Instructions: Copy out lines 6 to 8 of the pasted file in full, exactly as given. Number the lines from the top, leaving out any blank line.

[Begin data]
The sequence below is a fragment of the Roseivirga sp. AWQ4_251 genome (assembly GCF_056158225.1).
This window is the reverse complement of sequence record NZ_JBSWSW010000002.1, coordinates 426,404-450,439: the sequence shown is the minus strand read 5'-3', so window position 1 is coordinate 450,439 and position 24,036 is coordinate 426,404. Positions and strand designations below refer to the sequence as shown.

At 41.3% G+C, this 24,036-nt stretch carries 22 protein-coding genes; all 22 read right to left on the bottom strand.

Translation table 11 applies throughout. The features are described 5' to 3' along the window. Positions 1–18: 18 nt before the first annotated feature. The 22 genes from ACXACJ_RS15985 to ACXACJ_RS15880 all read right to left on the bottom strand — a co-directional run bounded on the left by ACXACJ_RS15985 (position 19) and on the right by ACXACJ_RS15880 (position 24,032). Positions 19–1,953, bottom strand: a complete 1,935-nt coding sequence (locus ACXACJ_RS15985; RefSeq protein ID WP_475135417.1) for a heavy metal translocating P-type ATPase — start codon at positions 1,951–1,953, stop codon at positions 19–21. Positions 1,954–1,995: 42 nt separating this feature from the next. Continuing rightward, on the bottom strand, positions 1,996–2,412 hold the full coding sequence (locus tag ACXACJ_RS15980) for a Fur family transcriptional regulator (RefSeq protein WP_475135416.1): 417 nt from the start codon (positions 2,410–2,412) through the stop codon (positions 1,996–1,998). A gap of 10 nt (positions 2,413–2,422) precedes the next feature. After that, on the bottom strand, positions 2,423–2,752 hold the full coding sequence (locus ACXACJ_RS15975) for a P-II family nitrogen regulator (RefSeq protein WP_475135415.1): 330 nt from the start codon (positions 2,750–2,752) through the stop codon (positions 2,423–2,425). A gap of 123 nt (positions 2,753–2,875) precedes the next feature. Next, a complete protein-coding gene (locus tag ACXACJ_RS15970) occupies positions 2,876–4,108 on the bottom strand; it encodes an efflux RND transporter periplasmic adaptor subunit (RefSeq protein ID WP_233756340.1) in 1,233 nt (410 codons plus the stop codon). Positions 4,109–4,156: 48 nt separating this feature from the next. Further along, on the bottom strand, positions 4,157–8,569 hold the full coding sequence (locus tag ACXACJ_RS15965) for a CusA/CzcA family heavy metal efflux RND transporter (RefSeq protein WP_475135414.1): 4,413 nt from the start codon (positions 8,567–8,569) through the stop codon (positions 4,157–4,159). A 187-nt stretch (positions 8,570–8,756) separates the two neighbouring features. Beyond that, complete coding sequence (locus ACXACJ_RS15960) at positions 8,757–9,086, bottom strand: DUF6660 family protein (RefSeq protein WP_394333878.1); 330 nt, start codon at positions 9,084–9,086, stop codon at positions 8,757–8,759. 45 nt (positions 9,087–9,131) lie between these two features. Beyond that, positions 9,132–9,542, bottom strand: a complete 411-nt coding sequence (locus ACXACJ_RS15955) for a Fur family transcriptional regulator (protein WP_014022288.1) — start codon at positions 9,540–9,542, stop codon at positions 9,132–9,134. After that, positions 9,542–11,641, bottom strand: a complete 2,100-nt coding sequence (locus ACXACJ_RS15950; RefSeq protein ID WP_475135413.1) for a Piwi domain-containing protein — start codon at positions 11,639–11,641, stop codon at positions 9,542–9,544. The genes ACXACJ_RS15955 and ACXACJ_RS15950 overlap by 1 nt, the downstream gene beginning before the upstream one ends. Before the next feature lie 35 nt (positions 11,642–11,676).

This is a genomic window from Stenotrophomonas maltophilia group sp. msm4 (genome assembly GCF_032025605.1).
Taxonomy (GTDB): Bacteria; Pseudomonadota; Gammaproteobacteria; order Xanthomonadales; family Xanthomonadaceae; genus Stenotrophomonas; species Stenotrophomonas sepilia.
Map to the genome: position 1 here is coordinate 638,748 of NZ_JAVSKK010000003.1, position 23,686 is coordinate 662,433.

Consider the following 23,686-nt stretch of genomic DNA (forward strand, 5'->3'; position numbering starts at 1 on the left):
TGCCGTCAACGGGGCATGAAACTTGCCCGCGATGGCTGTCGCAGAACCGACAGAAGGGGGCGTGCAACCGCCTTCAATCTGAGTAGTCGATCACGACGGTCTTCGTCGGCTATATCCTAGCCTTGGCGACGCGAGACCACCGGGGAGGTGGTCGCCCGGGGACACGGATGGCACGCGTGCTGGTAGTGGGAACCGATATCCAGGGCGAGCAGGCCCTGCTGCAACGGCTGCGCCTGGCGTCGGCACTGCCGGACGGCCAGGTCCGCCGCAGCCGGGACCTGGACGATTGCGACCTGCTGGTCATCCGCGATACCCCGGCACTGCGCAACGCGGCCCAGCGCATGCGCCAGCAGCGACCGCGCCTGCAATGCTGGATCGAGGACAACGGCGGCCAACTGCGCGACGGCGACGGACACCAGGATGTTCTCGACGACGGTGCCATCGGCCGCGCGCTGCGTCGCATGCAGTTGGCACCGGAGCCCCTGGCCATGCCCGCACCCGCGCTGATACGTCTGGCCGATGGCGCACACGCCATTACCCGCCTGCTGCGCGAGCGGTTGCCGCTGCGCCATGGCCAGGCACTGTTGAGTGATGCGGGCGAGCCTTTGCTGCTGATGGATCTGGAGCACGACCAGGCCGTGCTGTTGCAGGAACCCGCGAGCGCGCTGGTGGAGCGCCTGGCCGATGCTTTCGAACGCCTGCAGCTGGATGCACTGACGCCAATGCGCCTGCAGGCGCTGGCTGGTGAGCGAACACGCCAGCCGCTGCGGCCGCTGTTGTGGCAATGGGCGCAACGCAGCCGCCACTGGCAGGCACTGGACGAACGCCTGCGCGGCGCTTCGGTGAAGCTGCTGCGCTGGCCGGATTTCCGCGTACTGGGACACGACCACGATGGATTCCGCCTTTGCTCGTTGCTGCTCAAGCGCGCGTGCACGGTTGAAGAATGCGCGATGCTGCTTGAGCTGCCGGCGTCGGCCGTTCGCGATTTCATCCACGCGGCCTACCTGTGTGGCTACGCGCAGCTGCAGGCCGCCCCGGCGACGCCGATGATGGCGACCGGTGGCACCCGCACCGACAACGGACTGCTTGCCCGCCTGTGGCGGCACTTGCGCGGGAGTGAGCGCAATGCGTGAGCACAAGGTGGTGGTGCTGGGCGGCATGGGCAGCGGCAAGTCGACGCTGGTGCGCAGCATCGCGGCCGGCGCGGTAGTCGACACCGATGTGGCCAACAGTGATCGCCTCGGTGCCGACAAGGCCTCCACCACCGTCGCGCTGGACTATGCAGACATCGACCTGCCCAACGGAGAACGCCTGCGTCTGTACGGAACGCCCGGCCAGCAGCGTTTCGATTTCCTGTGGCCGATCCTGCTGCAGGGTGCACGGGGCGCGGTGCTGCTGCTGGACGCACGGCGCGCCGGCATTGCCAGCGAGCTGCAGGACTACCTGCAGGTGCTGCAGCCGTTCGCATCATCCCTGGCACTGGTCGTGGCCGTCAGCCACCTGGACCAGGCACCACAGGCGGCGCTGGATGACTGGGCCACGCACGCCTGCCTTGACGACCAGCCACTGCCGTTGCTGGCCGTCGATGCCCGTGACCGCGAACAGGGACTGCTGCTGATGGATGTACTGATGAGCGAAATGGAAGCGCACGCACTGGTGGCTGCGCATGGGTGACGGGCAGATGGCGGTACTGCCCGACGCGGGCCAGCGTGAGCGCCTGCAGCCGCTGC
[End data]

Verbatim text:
Taxonomy (GTDB): Bacteria; Pseudomonadota; Gammaproteobacteria; order Xanthomonadales; family Xanthomonadaceae; genus Stenotrophomonas; species Stenotrophomonas sepilia.
Map to the genome: position 1 here is coordinate 638,748 of NZ_JAVSKK010000003.1, position 23,686 is coordinate 662,433.

Consider the following 23,686-nt stretch of genomic DNA (forward strand, 5'->3'; position numbering starts at 1 on the left):